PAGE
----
The mechanism by which HIV causes depletion of CD4+ T cells in infected individuals remains unknown. Numerous theories have been proposed, but none can fully explain all of the events observed to occur in patients. Recent studies have shown that HIV binding to resting CD4+ T cells upregulates L- selectin, causing the cells to home from the blood into lymph nodes at an enhanced rate. It is possible that the disappearance of CD4+ T cells in the blood is actually the result of them leaving the blood, which can help explain the loss of CD4+ T cells in the blood occurring at a much faster rate than in lymphoid tissues. Furthermore, secondary signals through homing receptors received during the homing process induce many of these cells into apoptosis. These cells die in the lymph nodes without producing HIV particles, which can explain the 'bystander effect' observed in the lymph nodes of HIV infected individuals. If this scenario occurs in HIV+ patients, it might explain many of the clinical observations.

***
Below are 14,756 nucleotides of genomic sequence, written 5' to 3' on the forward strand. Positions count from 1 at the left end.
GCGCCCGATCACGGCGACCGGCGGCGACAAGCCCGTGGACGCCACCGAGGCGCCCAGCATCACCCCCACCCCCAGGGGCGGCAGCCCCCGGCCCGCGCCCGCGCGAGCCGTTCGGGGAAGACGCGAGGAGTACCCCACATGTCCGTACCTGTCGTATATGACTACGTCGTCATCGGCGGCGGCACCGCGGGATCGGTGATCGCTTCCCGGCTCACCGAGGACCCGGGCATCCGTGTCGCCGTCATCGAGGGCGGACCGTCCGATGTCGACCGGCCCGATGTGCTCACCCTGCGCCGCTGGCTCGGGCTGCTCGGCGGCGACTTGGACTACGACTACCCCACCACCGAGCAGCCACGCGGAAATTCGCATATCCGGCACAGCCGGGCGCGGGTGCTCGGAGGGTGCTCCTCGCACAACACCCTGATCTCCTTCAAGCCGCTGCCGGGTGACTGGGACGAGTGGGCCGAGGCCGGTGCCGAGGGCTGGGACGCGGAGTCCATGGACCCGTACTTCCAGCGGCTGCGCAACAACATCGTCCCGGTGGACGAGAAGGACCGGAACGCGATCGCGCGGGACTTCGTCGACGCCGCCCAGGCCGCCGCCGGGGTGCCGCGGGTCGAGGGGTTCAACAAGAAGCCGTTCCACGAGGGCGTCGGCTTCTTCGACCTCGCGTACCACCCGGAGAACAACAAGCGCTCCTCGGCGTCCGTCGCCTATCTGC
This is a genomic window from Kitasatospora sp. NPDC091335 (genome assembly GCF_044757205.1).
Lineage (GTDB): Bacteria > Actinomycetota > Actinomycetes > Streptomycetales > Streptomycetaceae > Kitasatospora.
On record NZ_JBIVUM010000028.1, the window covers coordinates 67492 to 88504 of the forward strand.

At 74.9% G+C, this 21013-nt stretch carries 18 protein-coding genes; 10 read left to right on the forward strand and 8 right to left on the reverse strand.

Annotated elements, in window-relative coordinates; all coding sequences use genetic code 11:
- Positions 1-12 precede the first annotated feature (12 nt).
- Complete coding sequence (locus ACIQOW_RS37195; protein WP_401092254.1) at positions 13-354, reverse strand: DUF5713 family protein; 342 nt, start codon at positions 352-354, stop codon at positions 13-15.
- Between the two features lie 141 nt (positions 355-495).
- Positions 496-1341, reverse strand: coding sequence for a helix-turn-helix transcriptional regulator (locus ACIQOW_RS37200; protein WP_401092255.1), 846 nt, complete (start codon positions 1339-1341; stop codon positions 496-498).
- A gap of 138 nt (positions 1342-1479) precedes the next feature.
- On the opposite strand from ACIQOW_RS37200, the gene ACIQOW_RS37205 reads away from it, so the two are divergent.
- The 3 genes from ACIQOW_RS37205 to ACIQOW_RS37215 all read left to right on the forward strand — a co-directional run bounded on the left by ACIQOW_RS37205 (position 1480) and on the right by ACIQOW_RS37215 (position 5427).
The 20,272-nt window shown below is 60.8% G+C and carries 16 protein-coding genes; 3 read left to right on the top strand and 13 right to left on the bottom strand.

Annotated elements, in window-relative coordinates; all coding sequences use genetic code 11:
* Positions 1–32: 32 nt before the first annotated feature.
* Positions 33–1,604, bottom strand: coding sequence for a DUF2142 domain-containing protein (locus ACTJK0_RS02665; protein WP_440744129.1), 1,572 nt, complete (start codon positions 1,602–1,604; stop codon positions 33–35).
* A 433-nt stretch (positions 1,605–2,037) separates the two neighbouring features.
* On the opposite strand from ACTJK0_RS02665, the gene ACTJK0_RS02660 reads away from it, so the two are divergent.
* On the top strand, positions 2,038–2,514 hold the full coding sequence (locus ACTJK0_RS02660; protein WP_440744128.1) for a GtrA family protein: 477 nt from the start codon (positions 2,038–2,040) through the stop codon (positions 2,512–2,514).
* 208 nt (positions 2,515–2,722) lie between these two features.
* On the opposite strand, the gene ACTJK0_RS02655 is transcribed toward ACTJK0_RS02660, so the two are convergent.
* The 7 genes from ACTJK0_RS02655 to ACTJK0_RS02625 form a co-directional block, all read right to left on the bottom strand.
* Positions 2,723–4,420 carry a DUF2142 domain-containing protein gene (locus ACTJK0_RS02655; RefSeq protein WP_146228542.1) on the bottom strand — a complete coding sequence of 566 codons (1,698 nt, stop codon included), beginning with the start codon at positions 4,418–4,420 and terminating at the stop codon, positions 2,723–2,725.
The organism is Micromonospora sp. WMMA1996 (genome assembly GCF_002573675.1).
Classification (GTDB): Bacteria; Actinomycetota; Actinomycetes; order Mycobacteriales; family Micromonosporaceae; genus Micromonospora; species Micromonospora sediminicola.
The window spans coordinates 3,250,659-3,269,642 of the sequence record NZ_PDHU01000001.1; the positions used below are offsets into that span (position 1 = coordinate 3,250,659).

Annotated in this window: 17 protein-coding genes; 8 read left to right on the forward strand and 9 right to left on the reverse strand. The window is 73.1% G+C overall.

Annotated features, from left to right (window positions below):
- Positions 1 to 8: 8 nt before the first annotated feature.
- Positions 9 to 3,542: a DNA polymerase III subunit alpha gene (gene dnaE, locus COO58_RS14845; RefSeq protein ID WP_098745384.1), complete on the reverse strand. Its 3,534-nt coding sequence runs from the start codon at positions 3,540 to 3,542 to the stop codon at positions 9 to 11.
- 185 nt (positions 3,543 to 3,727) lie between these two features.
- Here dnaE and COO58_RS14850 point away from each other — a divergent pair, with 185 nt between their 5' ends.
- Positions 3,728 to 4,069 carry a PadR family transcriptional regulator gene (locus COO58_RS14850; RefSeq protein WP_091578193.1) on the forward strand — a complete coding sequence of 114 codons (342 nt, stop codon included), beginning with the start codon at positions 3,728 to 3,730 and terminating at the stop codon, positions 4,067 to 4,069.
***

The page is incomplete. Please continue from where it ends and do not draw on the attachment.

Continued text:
ASJC Scopus subject areas
- Molecular Medicine